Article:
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Drones taking off in Agriculture Industry

Drone used for agriculture


Drones on the farm!

Some believe they're the future of farming, and can help save farmers money in the long run.

Farmer, Carl Belcher has some physical restraints.

“I have an artificial hip and an artificial knee,” said Belcher.

While maintaining his farm, he almost injured himself.

"Two years ago while scouting my farm,” said Belcher. “There's a little ditch that I have to go down and then come up and I couldn't get back up.”

It's hard for him to get down and dirty on his 60-acre farm. So he decided to go to a workshop on drone technology in agriculture, hosted by the Small Farm Outreach Program.

“I wanted to get an understanding of how drones could scalp my fields,” said Belcher. “They could also evaluate them and do some of the labor intensive things.”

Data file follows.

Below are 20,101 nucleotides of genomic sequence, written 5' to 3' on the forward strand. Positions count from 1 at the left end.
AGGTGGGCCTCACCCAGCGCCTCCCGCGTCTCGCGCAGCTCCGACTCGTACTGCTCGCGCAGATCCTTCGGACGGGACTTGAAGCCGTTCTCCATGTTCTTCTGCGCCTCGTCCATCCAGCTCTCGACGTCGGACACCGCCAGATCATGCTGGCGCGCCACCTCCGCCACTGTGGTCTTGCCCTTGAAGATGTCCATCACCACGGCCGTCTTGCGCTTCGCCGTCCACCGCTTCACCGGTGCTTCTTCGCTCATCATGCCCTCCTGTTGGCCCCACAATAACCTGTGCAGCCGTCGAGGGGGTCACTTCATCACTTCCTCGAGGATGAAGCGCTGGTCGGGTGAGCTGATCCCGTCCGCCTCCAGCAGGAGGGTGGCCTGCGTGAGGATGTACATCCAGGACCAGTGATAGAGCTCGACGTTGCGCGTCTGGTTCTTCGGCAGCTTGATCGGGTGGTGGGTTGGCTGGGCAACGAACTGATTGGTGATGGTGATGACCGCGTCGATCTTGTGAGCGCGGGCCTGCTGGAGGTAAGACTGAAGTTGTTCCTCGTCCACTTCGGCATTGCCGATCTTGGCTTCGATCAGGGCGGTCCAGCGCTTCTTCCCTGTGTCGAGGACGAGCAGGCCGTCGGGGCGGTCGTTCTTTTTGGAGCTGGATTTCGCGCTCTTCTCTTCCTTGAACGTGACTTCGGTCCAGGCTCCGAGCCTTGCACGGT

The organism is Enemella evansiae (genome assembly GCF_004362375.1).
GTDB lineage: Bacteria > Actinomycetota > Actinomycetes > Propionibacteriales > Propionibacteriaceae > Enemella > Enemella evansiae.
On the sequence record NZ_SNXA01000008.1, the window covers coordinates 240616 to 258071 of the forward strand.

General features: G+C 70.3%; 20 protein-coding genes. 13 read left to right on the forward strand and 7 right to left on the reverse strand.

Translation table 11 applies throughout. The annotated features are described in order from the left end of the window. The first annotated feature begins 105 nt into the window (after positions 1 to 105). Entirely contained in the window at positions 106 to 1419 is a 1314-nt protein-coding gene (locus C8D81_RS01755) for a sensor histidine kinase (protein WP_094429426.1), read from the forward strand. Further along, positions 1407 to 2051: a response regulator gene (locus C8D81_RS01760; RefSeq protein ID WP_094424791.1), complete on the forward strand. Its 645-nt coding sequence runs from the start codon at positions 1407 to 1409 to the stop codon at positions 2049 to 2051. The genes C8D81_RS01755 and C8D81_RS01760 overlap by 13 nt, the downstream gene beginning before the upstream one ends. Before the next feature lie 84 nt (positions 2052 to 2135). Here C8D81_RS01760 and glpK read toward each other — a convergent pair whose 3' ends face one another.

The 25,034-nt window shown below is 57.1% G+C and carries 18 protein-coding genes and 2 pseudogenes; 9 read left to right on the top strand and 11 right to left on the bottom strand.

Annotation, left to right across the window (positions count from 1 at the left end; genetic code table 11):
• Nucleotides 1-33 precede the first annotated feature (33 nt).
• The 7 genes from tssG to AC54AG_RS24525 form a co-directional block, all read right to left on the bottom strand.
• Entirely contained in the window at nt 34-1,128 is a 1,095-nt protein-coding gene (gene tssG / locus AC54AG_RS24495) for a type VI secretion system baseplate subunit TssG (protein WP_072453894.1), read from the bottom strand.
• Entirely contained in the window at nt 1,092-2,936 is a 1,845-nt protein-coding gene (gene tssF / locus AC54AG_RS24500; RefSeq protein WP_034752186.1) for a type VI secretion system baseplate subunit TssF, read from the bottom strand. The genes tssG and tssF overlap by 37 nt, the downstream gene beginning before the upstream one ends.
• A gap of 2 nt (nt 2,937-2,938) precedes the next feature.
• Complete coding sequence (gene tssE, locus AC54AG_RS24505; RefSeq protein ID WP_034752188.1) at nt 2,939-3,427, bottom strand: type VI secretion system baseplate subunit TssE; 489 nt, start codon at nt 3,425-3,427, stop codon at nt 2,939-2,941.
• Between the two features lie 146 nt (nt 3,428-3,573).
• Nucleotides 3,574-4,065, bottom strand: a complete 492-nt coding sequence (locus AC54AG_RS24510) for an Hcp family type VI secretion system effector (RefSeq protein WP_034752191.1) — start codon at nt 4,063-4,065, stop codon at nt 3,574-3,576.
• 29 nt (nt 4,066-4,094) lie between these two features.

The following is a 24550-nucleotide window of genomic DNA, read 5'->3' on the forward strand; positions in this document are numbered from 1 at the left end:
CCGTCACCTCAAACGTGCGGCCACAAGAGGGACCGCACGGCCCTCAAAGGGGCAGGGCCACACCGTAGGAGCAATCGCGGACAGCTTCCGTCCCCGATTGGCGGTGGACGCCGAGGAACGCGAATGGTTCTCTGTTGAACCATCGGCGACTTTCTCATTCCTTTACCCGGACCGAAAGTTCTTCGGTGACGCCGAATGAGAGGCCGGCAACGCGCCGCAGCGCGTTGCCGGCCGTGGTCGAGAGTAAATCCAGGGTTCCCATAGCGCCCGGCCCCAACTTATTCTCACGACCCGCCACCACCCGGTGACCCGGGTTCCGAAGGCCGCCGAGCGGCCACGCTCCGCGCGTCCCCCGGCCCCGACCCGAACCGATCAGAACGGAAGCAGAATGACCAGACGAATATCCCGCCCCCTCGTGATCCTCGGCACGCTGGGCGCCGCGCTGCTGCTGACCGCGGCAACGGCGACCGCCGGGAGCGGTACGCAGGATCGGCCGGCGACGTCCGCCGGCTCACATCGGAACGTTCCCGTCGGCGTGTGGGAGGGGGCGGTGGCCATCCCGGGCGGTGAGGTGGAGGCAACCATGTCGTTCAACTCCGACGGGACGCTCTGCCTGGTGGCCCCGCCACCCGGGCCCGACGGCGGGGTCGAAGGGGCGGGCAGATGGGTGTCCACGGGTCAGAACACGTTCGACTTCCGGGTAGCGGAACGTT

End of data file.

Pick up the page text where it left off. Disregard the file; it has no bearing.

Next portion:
Samantha Herndon works closely with drones at the Institute for Advanced Learning in Danville.

"Agriculture is one of the leading industries for incorporating drones,” said Herndon. “What that can do is give famers the ability to observe what they’re crops are looking like in season without having to actually enter their field."

The institute is willing to provide farmers with a drone. They’ll get five free flights throughout the growing season, thanks to a grant from the Tobacco Commission.

“If you have crop loss a lot of times you don’t know about it until you're harvesting and you're in the middle of the corn field,” said Cassidy Shelton with the Small Farm Outreach Program. “If

you're able to fly a drone over, then you're going to see crop loss before you lose it."

Belcher said he'd like to see a drone on his farm

“Since I'm just beginning having the ability to get my soil evaluated and see what’s out there on my farm is what I’m interested in.”

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